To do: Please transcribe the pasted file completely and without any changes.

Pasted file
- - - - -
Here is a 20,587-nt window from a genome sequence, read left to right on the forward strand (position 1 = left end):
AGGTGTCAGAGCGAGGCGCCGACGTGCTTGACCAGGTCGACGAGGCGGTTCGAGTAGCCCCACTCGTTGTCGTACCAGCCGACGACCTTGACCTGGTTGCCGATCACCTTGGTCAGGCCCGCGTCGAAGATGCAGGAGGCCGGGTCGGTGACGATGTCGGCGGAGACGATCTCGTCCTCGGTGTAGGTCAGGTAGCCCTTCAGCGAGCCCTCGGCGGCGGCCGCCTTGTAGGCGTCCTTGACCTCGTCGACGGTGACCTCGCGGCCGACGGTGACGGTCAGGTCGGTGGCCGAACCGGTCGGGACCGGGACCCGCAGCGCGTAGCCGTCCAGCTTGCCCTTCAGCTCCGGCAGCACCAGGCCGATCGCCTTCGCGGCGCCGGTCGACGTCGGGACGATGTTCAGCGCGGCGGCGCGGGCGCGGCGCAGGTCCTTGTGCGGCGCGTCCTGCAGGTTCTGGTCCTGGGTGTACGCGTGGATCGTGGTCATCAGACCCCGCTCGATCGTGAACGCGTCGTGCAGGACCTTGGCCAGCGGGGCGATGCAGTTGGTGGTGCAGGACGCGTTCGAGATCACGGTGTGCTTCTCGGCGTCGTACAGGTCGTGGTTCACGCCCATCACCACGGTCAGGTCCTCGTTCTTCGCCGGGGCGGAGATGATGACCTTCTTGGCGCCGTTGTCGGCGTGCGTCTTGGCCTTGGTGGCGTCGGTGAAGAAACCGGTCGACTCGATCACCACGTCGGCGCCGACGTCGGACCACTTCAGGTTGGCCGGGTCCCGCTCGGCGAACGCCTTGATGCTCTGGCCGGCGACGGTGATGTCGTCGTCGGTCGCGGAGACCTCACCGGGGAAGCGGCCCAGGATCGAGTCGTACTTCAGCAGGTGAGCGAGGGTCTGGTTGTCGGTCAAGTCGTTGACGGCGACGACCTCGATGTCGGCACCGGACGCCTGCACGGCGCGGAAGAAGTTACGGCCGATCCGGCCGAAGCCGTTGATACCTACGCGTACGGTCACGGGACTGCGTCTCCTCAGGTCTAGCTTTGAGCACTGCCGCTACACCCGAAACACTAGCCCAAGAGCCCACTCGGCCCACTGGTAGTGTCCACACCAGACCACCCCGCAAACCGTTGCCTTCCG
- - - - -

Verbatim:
Here is a 20,587-nt window from a genome sequence, read left to right on the forward strand (position 1 = left end):
AGGTGTCAGAGCGAGGCGCCGACGTGCTTGACCAGGTCGACGAGGCGGTTCGAGTAGCCCCACTCGTTGTCGTACCAGCCGACGACCTTGACCTGGTTGCCGATCACCTTGGTCAGGCCCGCGTCGAAGATGCAGGAGGCCGGGTCGGTGACGATGTCGGCGGAGACGATCTCGTCCTCGGTGTAGGTCAGGTAGCCCTTCAGCGAGCCCTCGGCGGCGGCCGCCTTGTAGGCGTCCTTGACCTCGTCGACGGTGACCTCGCGGCCGACGGTGACGGTCAGGTCGGTGGCCGAACCGGTCGGGACCGGGACCCGCAGCGCGTAGCCGTCCAGCTTGCCCTTCAGCTCCGGCAGCACCAGGCCGATCGCCTTCGCGGCGCCGGTCGACGTCGGGACGATGTTCAGCGCGGCGGCGCGGGCGCGGCGCAGGTCCTTGTGCGGCGCGTCCTGCAGGTTCTGGTCCTGGGTGTACGCGTGGATCGTGGTCATCAGACCCCGCTCGATCGTGAACGCGTCGTGCAGGACCTTGGCCAGCGGGGCGATGCAGTTGGTGGTGCAGGACGCGTTCGAGATCACGGTGTGCTTCTCGGCGTCGTACAGGTCGTGGTTCACGCCCATCACCACGGTCAGGTCCTCGTTCTTCGCCGGGGCGGAGATGATGACCTTCTTGGCGCCGTTGTCGGCGTGCGTCTTGGCCTTGGTGGCGTCGGTGAAGAAACCGGTCGACTCGATCACCACGTCGGCGCCGACGTCGGACCACTTCAGGTTGGCCGGGTCCCGCTCGGCGAACGCCTTGATGCTCTGGCCGGCGACGGTGATGTCGTCGTCGGTCGCGGAGACCTCACCGGGGAAGCGGCCCAGGATCGAGTCGTACTTCAGCAGGTGAGCGAGGGTCTGGTTGTCGGTCAAGTCGTTGACGGCGACGACCTCGATGTCGGCACCGGACGCCTGCACGGCGCGGAAGAAGTTACGGCCGATCCGGCCGAAGCCGTTGATACCTACGCGTACGGTCACGGGACTGCGTCTCCTCAGGTCTAGCTTTGAGCACTGCCGCTACACCCGAAACACTAGCCCAAGAGCCCACTCGGCCCACTGGTAGTGTCCACACCAGACCACCCCGCAAACCGTTGCCTTCCG